Check on power restoration by using our outage map. (Available on your computer, Apple or Android phone)
After a storm, always be aware of your surroundings.
As families begin to clean up following a flood or a severe storm, it is important to remember that there may still be electrical hazards hidden throughout the home. Stop and look around before stepping into a flooded area and be aware that submerged outlet or electrical cords may energize the water, posing a potentially deadly trap
Generators while convenient, can be dangerous.
Although convenient, if connected or used improperly, portable generators have the potential to seriously injure or kill you, your neighbors or unsuspecting utility crews. A portable generator plugged directly into your home's wiring can cause backfeed and actually energize the utility wires outside your home. This can create a danger for utility crews and anyone else who may come into contact with downed or low hanging wires.
- A generator should never be connected directly into your household wiring without the use of a transfer switch
- Opening the main breaker to isolate your household wiring from the utility wiring does not provide enough of a guarantee of safety. The breaker may have been damaged and/or may not provide enough gap to safely isolate your home's wiring.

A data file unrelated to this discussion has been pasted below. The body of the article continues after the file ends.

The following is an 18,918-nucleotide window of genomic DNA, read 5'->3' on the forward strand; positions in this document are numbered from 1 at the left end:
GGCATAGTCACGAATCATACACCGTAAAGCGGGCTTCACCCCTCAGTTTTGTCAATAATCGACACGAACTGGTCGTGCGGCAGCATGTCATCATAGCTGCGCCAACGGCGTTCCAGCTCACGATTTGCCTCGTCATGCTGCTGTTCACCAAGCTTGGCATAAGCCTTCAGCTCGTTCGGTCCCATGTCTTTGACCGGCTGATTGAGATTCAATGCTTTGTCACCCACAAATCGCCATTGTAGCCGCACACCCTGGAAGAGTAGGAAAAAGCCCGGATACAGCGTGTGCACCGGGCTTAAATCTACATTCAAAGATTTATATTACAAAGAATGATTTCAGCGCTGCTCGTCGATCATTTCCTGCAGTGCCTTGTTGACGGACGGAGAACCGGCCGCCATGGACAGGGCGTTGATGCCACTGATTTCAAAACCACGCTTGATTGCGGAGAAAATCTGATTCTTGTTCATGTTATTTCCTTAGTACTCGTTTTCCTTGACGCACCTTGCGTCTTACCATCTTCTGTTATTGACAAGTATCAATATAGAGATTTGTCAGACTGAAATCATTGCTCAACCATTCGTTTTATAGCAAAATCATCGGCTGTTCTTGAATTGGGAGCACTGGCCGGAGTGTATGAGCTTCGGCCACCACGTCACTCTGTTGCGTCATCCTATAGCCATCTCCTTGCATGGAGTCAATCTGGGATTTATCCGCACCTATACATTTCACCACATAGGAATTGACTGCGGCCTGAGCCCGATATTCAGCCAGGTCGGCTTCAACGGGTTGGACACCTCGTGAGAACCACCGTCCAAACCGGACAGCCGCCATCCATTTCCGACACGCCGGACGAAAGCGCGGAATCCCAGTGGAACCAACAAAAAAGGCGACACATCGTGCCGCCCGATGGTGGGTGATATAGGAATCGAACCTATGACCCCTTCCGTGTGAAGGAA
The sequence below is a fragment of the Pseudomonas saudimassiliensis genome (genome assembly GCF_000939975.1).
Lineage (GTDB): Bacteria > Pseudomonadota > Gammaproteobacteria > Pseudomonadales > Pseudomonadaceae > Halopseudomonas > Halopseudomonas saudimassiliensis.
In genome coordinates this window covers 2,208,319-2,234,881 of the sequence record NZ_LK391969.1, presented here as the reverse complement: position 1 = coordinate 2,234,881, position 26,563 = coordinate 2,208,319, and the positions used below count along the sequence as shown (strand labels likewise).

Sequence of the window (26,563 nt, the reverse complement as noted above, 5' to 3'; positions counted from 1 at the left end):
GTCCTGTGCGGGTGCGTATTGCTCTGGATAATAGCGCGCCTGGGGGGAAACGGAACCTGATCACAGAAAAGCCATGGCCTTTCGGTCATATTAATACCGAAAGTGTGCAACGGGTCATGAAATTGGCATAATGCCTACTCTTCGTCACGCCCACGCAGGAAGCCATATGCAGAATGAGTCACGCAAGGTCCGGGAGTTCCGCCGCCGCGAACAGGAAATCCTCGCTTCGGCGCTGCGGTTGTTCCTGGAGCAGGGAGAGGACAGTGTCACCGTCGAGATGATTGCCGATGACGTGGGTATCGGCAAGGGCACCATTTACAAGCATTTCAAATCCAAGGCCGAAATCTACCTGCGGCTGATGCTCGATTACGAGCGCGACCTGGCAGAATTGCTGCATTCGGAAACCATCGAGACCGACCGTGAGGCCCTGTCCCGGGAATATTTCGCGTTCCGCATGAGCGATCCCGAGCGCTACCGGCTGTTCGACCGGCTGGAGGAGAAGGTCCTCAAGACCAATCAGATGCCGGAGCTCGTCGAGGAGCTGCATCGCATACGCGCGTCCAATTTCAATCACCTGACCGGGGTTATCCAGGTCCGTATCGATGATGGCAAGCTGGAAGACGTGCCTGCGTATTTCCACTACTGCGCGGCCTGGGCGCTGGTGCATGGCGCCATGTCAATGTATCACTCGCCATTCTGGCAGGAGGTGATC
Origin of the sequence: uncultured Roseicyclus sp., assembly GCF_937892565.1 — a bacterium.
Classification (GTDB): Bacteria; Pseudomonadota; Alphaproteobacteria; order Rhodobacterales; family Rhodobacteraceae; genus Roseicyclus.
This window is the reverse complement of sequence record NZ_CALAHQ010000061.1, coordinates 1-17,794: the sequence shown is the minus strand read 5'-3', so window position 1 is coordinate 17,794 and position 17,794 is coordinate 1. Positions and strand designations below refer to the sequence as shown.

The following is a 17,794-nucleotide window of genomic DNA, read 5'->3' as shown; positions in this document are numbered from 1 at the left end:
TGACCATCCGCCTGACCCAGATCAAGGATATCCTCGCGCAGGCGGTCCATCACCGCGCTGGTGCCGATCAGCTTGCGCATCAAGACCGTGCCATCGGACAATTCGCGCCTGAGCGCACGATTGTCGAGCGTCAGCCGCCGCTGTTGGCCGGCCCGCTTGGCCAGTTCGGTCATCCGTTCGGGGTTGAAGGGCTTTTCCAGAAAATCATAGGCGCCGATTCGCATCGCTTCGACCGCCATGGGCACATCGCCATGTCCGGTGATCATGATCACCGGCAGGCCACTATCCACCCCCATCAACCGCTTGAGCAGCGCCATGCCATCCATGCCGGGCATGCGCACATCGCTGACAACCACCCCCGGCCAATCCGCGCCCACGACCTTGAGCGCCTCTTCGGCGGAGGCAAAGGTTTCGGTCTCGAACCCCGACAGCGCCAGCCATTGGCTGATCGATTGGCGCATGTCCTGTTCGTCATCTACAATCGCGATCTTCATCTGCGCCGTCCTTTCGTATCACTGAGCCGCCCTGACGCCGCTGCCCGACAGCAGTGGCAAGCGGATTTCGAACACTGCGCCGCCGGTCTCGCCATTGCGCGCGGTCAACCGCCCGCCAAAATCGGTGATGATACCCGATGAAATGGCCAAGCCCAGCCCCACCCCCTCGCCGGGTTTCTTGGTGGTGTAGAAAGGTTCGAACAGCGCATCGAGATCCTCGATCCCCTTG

- A UL listed extension cord should be used to plug into the light or appliance to run directly with the portable generator (reworded)
- Make sure the extension cord is rated for the size of load it's serving
- Ensure the generator is running in an open, well-ventilated location as they emit carbon monoxide, a colorless and odorless gas that can silently kill occupants of a home
- Always follow all the safety instructions that concern the operation of your portable generator
- Holland BPW does not recommend or endorse any particular generator manufacturer or model.
Watch for downed power lines.
- Always assume fallen power lines are energized and stay at least 10 feet away from a downed power line and any nearby objects it may be touching
- If a downed power line lands on your vehicle or house, stay inside as leaving the house or vehicle will put you in danger of direct contact with the power line.
- Never attempt to move a downed power line
- Never touch a person or object that is in direct or indirect contact with a downed power line; instead call 911 immediately
Always remember to call HBPW at 616.355.1500 to report a downed power line outside your home.